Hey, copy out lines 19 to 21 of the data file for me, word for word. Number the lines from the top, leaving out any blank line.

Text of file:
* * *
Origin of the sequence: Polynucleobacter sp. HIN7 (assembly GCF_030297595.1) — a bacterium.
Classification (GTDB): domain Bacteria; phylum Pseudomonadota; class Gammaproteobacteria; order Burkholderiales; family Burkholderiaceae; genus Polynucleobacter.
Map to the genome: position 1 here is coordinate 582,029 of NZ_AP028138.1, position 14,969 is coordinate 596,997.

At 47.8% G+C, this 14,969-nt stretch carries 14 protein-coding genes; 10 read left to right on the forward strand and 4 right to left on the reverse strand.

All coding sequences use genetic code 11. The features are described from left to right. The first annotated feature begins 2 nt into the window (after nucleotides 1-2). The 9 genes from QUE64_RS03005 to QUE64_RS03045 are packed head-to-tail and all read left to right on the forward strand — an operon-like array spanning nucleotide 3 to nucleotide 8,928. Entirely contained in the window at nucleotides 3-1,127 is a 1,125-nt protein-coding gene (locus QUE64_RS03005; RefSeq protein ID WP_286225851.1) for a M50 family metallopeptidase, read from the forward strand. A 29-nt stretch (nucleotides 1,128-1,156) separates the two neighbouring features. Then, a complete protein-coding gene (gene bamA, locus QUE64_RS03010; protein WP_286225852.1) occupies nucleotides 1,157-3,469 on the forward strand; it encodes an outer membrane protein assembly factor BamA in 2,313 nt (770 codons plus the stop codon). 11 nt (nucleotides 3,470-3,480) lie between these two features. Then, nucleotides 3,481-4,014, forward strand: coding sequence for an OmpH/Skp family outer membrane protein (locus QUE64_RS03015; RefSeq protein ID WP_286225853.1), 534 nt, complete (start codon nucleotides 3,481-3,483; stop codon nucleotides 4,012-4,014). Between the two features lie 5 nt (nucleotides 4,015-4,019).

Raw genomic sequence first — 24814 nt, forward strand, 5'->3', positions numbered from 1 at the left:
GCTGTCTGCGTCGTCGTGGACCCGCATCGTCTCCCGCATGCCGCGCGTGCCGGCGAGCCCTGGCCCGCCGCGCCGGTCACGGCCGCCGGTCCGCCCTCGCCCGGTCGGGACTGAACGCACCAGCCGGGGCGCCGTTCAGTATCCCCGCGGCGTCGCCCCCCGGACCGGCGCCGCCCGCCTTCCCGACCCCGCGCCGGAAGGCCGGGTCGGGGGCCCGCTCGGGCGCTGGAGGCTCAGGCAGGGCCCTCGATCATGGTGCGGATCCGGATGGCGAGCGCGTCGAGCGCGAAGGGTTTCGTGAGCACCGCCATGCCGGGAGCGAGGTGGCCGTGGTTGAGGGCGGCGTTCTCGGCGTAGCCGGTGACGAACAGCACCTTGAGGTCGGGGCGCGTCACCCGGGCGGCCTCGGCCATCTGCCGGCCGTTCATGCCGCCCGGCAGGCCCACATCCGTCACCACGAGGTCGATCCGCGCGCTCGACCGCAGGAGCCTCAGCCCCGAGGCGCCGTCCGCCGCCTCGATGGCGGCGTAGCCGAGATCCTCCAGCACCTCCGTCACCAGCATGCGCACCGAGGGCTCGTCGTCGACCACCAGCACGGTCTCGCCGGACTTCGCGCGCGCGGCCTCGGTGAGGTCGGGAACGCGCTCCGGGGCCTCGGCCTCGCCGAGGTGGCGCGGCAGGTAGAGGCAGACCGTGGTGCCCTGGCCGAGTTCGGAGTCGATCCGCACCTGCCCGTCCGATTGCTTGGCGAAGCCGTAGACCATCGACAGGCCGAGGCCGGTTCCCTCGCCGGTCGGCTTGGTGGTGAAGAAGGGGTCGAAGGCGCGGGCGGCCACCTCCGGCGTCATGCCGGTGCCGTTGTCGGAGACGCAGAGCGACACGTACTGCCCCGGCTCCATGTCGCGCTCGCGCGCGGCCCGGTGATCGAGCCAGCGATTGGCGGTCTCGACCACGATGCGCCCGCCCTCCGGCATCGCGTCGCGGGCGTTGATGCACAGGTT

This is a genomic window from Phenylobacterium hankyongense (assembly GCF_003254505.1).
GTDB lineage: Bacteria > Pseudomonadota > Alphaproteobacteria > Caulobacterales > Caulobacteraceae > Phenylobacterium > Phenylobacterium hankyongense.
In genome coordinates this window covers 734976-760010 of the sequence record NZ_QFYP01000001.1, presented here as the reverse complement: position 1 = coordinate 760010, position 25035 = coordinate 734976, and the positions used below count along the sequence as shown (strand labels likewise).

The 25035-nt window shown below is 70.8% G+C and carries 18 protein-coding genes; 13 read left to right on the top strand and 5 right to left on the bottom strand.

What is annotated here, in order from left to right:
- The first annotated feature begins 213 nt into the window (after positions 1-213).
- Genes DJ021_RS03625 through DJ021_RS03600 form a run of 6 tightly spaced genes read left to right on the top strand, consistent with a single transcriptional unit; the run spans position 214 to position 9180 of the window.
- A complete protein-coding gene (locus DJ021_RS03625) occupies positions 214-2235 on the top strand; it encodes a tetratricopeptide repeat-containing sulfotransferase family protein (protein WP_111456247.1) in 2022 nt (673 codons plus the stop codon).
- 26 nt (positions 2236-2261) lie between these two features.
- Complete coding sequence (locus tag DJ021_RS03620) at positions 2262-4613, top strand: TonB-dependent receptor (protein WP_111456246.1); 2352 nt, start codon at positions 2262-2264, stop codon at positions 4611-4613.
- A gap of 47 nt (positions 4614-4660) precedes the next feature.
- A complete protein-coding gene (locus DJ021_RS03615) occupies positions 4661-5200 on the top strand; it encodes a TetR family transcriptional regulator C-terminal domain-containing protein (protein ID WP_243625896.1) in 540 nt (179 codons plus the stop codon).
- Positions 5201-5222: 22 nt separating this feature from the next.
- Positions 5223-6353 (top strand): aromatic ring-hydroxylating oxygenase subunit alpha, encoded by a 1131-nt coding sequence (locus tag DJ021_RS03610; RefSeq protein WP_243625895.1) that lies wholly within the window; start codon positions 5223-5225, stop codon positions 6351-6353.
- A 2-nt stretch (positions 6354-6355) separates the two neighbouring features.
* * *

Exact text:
- A complete protein-coding gene (locus DJ021_RS03615) occupies positions 4661-5200 on the top strand; it encodes a TetR family transcriptional regulator C-terminal domain-containing protein (protein ID WP_243625896.1) in 540 nt (179 codons plus the stop codon).
- Positions 5201-5222: 22 nt separating this feature from the next.
- Positions 5223-6353 (top strand): aromatic ring-hydroxylating oxygenase subunit alpha, encoded by a 1131-nt coding sequence (locus tag DJ021_RS03610; RefSeq protein WP_243625895.1) that lies wholly within the window; start codon positions 5223-5225, stop codon positions 6351-6353.